Now Voyageurs: Il Cinema Ritrovato 2021


Sep 3, 2021

The night that I arrived in Bologna for the thirty-fifth edition of Il Cinema Ritrovato, I attended an outdoor screening in the Piazza Maggiore, which the festival’s organizers describe without much hyperbole as “the most magnificent cinema in the world.” At dusk, the heat was ebbing and the towers, domes, and battlements darkening against a sky the color of lemon gelato. I soaked up the realization that I was there—after so many interminable months of holing up, staring at my computer or my television under the siege of the coronavirus, I was somewhere else. Then the plaintive wail of bagpipes pierced the hum of the audience, as musicians playing wild, pure, full-throated Northern Italian folk music strolled through the crowd. I was somewhere.

The music formed a perfect overture to an evening that opened with Omelia contadina (Peasant Homily, 2020), a short film by Alice Rohrwacher and the photographer JR, a staged “funeral” for peasant farming, using JR’s signature monumental photographs of ordinary people. Maybe I was softened up by my exhaustion, after the red-eye from New York and a long day of airports, trains, and movie screenings, but I had a lump in my throat watching this solemn eulogy for human-scale stewardship of a biodiverse landscape overtaken by profit-driven industrial monoculture. In my sentimental state, I saw an allegory for Il Cinema Ritrovato itself, a festival that champions the long and diverse history of film, the painstaking work of film restorers and archivists, and the experience of watching movies together in theaters—even if we have to wear masks and sit apart.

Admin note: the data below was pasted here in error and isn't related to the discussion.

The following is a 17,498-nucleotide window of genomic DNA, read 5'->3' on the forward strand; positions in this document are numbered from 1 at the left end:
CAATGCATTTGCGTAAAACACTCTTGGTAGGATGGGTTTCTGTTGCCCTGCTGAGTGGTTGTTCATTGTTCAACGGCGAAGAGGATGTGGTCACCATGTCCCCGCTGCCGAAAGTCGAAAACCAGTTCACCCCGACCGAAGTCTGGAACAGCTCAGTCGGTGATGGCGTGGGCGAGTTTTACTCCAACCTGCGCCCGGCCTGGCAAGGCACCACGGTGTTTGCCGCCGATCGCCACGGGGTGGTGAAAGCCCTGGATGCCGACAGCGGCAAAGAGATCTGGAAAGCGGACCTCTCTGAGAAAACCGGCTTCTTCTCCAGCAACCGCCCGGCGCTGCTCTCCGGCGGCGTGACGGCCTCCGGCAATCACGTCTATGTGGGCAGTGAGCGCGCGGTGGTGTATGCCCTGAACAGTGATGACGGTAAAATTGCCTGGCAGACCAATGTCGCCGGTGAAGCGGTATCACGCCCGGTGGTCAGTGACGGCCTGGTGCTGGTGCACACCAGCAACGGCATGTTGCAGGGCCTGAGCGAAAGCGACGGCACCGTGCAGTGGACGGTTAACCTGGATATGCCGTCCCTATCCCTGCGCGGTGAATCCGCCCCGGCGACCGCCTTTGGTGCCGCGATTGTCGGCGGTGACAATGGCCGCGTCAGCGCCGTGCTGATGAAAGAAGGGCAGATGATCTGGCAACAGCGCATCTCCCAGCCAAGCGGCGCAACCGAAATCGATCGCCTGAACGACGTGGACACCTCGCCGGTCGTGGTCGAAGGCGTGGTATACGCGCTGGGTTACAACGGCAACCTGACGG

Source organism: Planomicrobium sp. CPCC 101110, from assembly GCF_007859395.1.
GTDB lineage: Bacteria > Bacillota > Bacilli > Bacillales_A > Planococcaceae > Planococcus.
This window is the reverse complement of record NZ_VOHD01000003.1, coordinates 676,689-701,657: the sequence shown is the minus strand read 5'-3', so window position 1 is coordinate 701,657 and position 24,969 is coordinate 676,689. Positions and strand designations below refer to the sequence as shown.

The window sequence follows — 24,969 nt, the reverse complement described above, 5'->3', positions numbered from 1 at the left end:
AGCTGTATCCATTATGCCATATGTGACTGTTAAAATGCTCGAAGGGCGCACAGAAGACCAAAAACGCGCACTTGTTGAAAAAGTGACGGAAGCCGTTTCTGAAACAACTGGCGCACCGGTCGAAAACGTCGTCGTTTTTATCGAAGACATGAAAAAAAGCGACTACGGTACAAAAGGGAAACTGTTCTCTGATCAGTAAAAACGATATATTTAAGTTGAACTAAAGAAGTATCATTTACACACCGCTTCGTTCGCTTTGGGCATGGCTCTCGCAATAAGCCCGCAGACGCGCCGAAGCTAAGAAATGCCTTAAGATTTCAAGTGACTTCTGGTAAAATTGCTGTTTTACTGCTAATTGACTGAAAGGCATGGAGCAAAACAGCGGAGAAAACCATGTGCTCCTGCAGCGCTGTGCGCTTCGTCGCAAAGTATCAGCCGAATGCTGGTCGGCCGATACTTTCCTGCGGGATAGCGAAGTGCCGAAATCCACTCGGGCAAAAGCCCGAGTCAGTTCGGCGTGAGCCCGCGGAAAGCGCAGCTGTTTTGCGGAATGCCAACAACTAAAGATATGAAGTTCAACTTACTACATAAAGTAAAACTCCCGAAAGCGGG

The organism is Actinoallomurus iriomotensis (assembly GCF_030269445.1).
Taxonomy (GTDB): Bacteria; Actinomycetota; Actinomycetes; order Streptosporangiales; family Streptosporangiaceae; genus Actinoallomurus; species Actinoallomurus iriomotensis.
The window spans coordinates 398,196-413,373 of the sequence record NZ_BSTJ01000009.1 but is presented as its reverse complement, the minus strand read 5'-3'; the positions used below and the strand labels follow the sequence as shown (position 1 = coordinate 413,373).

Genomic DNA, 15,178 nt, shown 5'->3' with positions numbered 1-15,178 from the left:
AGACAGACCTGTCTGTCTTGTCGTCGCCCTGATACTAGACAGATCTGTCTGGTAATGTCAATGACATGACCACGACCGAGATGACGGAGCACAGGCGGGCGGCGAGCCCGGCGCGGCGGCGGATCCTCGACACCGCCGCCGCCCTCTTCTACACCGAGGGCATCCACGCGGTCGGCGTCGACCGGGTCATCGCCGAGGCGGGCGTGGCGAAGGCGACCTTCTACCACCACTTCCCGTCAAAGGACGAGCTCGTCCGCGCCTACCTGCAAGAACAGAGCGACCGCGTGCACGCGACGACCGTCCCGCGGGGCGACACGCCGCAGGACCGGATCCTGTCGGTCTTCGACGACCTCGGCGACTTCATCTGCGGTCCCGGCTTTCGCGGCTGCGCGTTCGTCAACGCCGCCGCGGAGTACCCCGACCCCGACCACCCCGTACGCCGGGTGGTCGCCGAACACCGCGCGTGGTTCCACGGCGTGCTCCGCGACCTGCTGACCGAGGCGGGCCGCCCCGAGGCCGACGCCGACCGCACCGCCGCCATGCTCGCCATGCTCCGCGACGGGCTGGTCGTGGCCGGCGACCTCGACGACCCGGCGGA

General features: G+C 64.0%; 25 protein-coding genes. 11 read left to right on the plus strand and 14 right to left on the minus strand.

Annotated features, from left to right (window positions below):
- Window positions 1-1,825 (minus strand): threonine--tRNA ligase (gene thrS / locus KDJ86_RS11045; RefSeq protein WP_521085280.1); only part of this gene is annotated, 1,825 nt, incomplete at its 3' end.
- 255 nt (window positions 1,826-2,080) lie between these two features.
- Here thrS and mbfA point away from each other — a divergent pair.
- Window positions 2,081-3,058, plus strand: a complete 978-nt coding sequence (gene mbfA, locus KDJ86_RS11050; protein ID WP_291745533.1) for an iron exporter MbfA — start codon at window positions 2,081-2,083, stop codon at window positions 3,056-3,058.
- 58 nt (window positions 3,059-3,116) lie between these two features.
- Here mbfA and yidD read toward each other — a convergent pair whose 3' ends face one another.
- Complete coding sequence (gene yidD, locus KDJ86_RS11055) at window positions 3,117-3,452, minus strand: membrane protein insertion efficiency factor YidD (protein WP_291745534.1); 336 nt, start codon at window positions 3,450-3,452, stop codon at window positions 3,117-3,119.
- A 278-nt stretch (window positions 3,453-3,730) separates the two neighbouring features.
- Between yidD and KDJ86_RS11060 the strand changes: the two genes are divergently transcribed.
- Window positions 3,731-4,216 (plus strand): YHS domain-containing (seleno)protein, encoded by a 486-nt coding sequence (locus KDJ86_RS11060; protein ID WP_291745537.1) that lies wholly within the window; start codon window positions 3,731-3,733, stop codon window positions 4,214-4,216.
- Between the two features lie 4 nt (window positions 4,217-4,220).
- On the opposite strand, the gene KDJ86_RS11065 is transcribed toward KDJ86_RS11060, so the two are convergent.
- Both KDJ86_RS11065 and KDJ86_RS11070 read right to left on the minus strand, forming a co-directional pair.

The theme of peasant life recurred throughout the week, starting with the opening night’s feature, Alberto Lattuada’s sweeping and earthy Il mulino del Po (The Mill on the Po, 1949). The film traces the turbulent currents in a rural community at a moment when mechanization and social changes are just starting to weaken traditional ways; a pair of young lovers is tragically caught in the middle of bitter conflicts between tenant farmers, land owners, and stubbornly independent millers who live on floating grain mills. Plunging into the river, marshes, wheat fields, and crowds surging in confrontation or revelry, this is cinema of exceptionally vivid physicality and organic flow; it never looks like a period piece or feels like a political tract. It does not romanticize peasants, even when village women bravely stand up to soldiers trying to break their agricultural strike; but the film’s rootedness and clarity made me think about Carlo Levi’s definition of a peasant in Christ Stopped at Eboli, which is what we should all be: “Anyone who does things, loves it, and asks nothing more; everyone who produces.”

During the pandemic lockdown, movies were how most of us traveled. Even now that I was on a real trip—and as my pleasure at being in Bologna underscored my experience of films, the way the deafening buzz of cicadas pulsed through the walls of some theaters, droning beneath the soundtracks—I found myself noticing the different ways that films create a sense of place and movement through space, how they make the audience, in scholar Giuliana Bruno’s wonderful phrasing, not voyeurs but voyageurs.

Araya (1959)
Sambizanga (1972)
Les oliviers de la justice (1962)
Le sang à la tête (1956)
Frenchman’s Creek (1944)

You have no items in your shopping cart